However, there are still some fantastic visual effects employed throughout the movie. Most notably, there is some great matte work and composite images. The scenes where Daigoro is in the foreground with tiny people just behind him, whether he is walking across the sand or sleeping on it, look incredible for the era and for something that obviously had a limited budget.

Additionally, a lot of the props came off well even if they were made to be deliberately hokey or just used as comedic devices.

Daigoro vs. Goliath, is happy, lively and amusing. It is entertaining for those who love Tsuburaya’s work, especially in their heyday. While the film isn’t a special effects extravaganza, everything else sort of makes up for it. There are fun characters and the premise is endearing. This isn’t a kaiju classic but it is bizarre enough and unique enough to stick out in a sea of Godzilla clones.

 

TV Review: Ultraseven X (2007)

Original Run: October 5th, 2007 – December 21st, 2007 (Japan)
Created by: Tsuburaya Productions
Directed by: various
Written by: various
Cast: Eriku Yoza, Saki Kagami, Tomohito Wakizaki, Anri Ban

Tsuburaya Productions, 12 Episodes, 24 Minutes (per episode)

Review:

Ultraseven X was a bizarre Ultra television series, even for Ultra standards. It was also pretty dark compared to the two series before it, Ultraman Mebius and Ultraman Max. It wasn’t as dark as Ultraman Nexus, however.

Additionally, it is a really short series, at only twelve episodes. Plus, it just looks and feels cheap. While it is creatively ambitious and has a fresh concept that differentiates it from all the other series, it was lackluster and underwhelming.

The Ultraman franchise was riding high after Mebius and Max, if you ask me, and this took the wind out of the sails.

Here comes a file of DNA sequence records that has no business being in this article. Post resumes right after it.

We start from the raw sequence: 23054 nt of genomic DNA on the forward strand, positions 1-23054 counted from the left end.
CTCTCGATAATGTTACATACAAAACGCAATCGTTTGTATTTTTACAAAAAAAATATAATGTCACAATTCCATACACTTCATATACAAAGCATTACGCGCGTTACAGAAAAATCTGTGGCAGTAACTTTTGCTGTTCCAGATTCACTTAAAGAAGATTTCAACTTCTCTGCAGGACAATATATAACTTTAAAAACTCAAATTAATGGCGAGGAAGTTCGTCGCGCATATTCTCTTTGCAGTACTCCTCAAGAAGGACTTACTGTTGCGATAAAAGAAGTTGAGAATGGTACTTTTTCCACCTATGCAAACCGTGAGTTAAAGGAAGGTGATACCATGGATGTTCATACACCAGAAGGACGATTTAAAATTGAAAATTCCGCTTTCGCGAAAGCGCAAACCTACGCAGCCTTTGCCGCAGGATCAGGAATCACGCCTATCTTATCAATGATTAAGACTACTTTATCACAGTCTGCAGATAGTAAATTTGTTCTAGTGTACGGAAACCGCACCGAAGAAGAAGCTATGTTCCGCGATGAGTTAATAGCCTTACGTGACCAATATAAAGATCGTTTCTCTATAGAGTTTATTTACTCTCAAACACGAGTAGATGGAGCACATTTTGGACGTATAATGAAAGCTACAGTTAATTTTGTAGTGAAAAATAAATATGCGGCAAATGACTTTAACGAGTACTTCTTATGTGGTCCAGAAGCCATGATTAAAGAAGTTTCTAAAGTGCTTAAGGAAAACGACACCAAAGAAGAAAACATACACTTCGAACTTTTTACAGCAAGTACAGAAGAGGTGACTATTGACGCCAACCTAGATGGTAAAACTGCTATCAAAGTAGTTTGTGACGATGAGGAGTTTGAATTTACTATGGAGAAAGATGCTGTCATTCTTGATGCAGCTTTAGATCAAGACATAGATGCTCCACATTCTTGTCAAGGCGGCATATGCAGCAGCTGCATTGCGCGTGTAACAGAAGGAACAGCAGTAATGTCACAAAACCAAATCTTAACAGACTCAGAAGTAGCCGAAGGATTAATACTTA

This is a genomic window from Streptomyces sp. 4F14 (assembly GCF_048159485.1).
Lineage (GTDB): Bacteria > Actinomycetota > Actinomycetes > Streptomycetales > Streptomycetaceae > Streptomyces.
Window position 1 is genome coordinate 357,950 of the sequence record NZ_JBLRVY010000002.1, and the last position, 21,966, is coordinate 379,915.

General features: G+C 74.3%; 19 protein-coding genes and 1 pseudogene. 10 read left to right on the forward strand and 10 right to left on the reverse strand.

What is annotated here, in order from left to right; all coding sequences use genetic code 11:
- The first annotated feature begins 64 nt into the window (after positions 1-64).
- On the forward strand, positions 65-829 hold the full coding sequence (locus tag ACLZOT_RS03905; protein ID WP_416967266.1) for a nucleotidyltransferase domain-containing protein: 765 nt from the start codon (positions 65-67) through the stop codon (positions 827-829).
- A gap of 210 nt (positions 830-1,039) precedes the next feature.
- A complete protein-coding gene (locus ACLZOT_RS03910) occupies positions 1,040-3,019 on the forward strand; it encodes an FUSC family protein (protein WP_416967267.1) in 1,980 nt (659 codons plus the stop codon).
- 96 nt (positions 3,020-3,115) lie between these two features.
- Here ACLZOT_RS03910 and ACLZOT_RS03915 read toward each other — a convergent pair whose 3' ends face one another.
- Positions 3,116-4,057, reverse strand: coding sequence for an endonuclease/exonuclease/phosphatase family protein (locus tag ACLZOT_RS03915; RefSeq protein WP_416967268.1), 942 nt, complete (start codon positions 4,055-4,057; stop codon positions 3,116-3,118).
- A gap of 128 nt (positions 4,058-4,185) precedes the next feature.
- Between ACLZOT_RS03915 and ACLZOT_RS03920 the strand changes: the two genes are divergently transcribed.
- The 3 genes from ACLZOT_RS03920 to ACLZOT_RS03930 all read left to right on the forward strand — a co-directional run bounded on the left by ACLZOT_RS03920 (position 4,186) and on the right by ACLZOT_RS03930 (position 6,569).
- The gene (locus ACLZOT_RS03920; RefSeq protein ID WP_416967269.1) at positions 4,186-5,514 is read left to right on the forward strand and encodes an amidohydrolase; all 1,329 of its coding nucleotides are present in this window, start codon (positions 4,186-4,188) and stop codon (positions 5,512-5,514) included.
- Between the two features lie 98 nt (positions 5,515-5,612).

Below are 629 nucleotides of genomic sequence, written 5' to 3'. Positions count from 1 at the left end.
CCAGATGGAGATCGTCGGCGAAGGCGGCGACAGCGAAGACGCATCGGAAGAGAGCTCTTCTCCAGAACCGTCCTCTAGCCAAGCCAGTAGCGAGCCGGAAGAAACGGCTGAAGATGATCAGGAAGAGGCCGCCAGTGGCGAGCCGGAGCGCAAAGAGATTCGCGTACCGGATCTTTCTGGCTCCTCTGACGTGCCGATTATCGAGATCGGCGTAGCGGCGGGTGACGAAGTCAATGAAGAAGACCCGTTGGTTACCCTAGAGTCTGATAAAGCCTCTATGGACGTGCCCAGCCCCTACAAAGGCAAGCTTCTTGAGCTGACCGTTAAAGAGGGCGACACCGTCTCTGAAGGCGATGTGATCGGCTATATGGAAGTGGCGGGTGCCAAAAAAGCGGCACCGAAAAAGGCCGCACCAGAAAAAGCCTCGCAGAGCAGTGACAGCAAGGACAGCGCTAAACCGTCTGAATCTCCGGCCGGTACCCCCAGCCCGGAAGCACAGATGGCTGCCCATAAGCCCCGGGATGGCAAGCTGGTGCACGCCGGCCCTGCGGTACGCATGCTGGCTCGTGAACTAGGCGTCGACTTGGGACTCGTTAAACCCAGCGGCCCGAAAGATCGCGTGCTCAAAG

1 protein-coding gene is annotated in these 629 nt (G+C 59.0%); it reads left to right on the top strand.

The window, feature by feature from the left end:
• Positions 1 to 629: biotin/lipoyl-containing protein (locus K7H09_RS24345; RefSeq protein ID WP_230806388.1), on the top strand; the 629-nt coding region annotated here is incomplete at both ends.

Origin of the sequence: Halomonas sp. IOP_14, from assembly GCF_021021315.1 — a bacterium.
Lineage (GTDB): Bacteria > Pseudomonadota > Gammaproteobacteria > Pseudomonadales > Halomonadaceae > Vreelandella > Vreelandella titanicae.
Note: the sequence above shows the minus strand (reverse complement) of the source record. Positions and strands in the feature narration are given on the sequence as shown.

It is depressing to look at and full of crappy sets and special effects, taking a huge step down from what audiences were used to, at this point.

The only real positive is that this utilizes the Ultraseven character, one of the all-time fan favorites. However, it doesn’t bring back the original actor Kohji Moritsugu, except for a cameo in the last episode. Instead, Ultraseven revives a young man named Jin and uses him as his host.

The unfortunate reality of Ultraseven X is that it just doesn’t feel like a true Ultraman show. I know that some people liked the departure and the fresh take but it isn’t my cup of tea. I feel the same way about this show as I felt about Nexus. It is just too dark and too outside of the cozy box that is Ultraman.

Sometimes you can be too ambitious and this is a case of that. Not to say that risks shouldn’t be taken and that the format shouldn’t be experimented with. They experimented with Ultraman Ginga, after this series, and that paid off.

Film Review: Battle In Outer Space (1959)

Also known as: Uchū Daisensō (Japan)
Release Date: December 26th, 1959 (Japan)
Directed by: Ishirō Honda
Written by: Shinichi Sekizawa, Jotaro Okami
Music by: Akira Ifukube
Cast: Ryo Ikebe, Kyoko Anzai, Minoru Takada, Koreya Senda, Leonard Stanford, Harold Conway

Toho, 93 Minutes

Review:

Battle In Outer Space was part of a trio of films unofficially referred to as the “Toho Outer Space Trilogy”. The other two films are 1957’s The Mysterians and 1962’s Gorath. All three films featured Toho’s triple threat of director Ishirō Honda, special effects director Eiji Tsuburaya and musical maestro Akira Ifukube. This is the only film of the three that does not feature a kaiju of some sort. The Mysterians featured the giant alien robot Moguera, who would go on to become a part of the Godzilla mythos, while Gorath featured the giant walrus kaiju named Maguma.

Battle In Outer Space, while lacking the presence of a kaiju, doesn’t really need one. Besides, in those other two films, the giant creatures were used pretty sparingly and weren’t focal points. This film is no different, as the story and sci-fi action alone, carry this picture.

Frankly, I wish Toho would have made more of these types of films. They are visually alluring and magnificent works of moving art. Eiji Tsuburaya’s special effects and his miniature work are absolutely top notch in this, more so than most of his other films. They are enhanced by gorgeous cinematography, vivid lighting and the great directing skill of Ishirō Honda. Honestly, this is further ahead from a special effects standpoint than where most American films were at the time, which says a lot about the skill and ingenuity of Tsuburaya and Honda.